BC Post-Secondary System

BC's post-secondary system is an integrated system, comprised of public, private, and Indigenous-operated institutes and institutions. This integration allows for a well-established transfer and articulation system among post-secondary institutions offering a range of education and training options.

A general description of these types of institutes and institutions can be found below. More information about the public post-secondary institutions in BC is available from the institutions or through the appropriate institutional associations to which they belong: BC Colleges, BC Association of Institutes and Universities, and the Research Universities Council of BC. This list of common acronyms used in the post-secondary system may also be helpful.

BC Transfer System

The BC Transfer System is a formal network of member post-secondary institutions, articulation committees, and the post-secondary transfer community and staff. All of these participants in the transfer and articulation system work together to facilitate student mobility, support system quality, recognize equivalent learning, and promote the portability and applicability of credit.

Public Institutions in BC

Colleges offer a wide range of programs throughout the province. Some prepare adult learners for further post-secondary studies, while others focus on trades, vocational, career, technical, and academic studies. University transfer programs at colleges are designed to enable students to transfer into many baccalaureate degree programs at BC universities. Trades/apprenticeship programs, vocational, career, technical and developmental programs, and academic studies, prepare adult learners for post-secondary studies. Colleges exist in every region of BC and offer a range of credentials, including certificates, diplomas, associate degrees, and applied undergraduate degrees.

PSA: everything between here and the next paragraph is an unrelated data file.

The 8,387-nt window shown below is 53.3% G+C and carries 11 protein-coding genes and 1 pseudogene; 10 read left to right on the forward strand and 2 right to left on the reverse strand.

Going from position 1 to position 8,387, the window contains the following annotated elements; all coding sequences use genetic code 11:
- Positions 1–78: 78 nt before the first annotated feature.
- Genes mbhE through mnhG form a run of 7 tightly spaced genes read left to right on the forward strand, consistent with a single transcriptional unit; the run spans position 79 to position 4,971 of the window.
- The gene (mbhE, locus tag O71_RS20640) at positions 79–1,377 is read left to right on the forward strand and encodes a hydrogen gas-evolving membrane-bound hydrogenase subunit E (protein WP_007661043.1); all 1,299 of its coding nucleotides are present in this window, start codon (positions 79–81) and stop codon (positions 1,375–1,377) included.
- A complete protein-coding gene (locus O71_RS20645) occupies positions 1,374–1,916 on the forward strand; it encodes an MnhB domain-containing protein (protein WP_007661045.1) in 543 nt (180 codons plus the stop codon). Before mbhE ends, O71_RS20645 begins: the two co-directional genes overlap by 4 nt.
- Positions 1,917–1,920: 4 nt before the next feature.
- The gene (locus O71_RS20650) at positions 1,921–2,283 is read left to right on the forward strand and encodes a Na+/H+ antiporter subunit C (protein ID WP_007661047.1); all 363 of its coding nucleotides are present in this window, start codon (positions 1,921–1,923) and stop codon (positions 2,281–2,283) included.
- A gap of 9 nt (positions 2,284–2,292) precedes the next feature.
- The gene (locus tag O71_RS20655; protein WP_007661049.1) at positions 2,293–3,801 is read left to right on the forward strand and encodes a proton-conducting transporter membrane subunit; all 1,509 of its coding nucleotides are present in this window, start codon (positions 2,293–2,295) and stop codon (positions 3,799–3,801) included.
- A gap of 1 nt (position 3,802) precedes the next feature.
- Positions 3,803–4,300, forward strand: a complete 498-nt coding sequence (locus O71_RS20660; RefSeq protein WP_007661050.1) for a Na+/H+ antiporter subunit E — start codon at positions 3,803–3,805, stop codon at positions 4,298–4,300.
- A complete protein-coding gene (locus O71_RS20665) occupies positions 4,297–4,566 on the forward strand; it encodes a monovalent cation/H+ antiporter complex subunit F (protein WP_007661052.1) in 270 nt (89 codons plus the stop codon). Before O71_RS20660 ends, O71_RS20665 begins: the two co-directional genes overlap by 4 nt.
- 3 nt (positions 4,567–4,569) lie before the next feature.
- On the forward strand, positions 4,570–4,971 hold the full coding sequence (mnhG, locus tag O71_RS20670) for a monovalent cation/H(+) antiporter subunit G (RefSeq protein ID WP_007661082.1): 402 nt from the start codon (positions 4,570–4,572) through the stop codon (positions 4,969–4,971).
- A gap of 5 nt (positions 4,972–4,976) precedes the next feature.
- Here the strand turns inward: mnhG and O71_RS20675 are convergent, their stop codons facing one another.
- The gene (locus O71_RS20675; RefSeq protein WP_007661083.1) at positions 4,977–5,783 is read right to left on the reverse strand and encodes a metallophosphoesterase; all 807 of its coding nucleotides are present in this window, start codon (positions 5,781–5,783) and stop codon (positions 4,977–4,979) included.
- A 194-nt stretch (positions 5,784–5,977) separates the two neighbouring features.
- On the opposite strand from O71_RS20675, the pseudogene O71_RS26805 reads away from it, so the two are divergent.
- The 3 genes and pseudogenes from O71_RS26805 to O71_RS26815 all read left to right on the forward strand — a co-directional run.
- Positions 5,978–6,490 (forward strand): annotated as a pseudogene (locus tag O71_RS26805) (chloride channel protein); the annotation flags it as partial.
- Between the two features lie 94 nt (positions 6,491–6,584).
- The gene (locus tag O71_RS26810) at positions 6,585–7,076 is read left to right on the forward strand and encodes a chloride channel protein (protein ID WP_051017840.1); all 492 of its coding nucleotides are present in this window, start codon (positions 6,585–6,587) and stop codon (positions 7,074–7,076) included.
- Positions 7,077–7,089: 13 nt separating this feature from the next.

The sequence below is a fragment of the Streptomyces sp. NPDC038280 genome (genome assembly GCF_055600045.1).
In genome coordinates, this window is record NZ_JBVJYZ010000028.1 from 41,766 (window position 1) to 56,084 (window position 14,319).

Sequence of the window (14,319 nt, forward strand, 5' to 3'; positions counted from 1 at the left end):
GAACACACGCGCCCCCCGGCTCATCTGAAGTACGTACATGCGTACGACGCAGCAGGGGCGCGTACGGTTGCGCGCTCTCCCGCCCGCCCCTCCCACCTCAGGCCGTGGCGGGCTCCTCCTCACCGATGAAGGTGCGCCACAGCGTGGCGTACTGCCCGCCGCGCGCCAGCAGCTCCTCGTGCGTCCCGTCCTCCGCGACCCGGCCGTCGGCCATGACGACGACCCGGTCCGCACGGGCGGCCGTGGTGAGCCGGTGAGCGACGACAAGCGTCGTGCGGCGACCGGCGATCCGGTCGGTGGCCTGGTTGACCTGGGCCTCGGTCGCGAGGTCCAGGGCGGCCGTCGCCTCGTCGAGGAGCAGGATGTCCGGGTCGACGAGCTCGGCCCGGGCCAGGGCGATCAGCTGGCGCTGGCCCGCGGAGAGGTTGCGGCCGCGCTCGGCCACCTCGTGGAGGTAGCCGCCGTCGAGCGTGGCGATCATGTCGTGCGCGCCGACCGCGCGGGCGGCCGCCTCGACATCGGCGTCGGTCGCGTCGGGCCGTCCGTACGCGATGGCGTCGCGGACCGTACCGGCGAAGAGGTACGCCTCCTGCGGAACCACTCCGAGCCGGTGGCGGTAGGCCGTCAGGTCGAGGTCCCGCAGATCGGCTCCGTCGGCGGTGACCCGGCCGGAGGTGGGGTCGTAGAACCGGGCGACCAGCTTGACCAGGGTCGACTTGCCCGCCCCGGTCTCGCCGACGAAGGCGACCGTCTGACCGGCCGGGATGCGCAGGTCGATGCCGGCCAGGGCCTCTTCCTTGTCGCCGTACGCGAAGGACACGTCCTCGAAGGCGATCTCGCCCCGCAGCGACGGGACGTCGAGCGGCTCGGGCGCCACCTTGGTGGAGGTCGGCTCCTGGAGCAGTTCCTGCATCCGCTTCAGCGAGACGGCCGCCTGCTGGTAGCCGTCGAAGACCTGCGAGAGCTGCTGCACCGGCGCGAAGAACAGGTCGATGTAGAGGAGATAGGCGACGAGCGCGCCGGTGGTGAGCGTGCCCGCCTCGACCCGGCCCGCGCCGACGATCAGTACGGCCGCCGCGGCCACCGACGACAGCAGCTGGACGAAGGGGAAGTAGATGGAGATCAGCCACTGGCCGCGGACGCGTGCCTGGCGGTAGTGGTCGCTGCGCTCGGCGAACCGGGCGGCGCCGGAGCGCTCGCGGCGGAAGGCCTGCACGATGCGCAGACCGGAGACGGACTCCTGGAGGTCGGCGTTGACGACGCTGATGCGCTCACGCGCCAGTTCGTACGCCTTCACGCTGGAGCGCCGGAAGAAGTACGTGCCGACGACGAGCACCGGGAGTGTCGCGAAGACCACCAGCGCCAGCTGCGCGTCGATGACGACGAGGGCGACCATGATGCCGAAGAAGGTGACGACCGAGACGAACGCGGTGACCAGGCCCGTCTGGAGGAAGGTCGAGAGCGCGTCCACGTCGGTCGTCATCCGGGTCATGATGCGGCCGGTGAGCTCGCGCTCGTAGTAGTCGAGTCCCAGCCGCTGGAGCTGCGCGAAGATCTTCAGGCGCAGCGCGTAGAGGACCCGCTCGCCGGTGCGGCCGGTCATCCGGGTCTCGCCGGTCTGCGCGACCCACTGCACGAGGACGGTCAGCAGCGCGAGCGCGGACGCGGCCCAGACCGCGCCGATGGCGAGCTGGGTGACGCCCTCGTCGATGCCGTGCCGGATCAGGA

Universities offer diverse programs and credentials in cities and regional centres around the province. All offer four-year baccalaureate degrees (Bachelor) and transfer pathways, and many offer trades, career/technical and professional programs. Teaching intensive universities also offer certificates, diplomas, and associate degrees, as well as master's degrees in applied areas. Research-intensive universities also offer graduate degree programs at the master's and doctoral level.

Institutes offer specialized programs and have a provincial mandate. Each of the three provincial institutes is unique in terms of the programs it offers, which may include trades, vocational, career, technical, and academic studies, including transfer pathways. Institutes offer a range of credentials, including certificates, diplomas, associate and baccalaureate degrees, and applied master's degrees.

Other Institutions in the BC Transfer System

Private and out-of-province institutions may participate in the BC Transfer System if they are authorized by the province to offer a degree program in BC. Aboriginal-controlled post-secondary institutes that are members of the Indigenous Adult and Higher Learning Association may also be members of the BC Transfer System. These institutions may offer associate or baccalaureate degree programs with transfer pathways.

Other Private Institutions

There are hundreds of private institutions across BC. These institutions range from small operations with a small number of programs to larger institutions with a variety of programs. Types of private institutions include degree granting, career training, theological, academic non-degree granting, and language schools.

Not all private degree-granting institutions with authority to grant degrees in BC are part of the BC Transfer System. See all private and public institutions with authority from the Minister.

Private career training and language training institutions meeting prescribed minimum requirements are certified with the Private Training Institutions Branch (PTIB) of the BC Ministry of Advanced Education.

The Indigenous Adult and Higher Learning Association (IAHLA) was created in 2003 in order to represent and work on behalf of Aboriginal controlled adult and post-secondary education institutes in BC.

IAHLA's community-based institutes offer a broad spectrum of courses and programs that include: college and university programs leading to certificates, diplomas, and degrees; Adult Basic Education leading to the Adult Dogwood Diploma for secondary school completion; language instruction; occupation specific training and upgrading; and lifelong learning programs that support Aboriginal people, communities, languages, and cultures. IAHLA is registered as a non-profit society that is governed by a Board of Directors that is elected at each Annual General Meeting.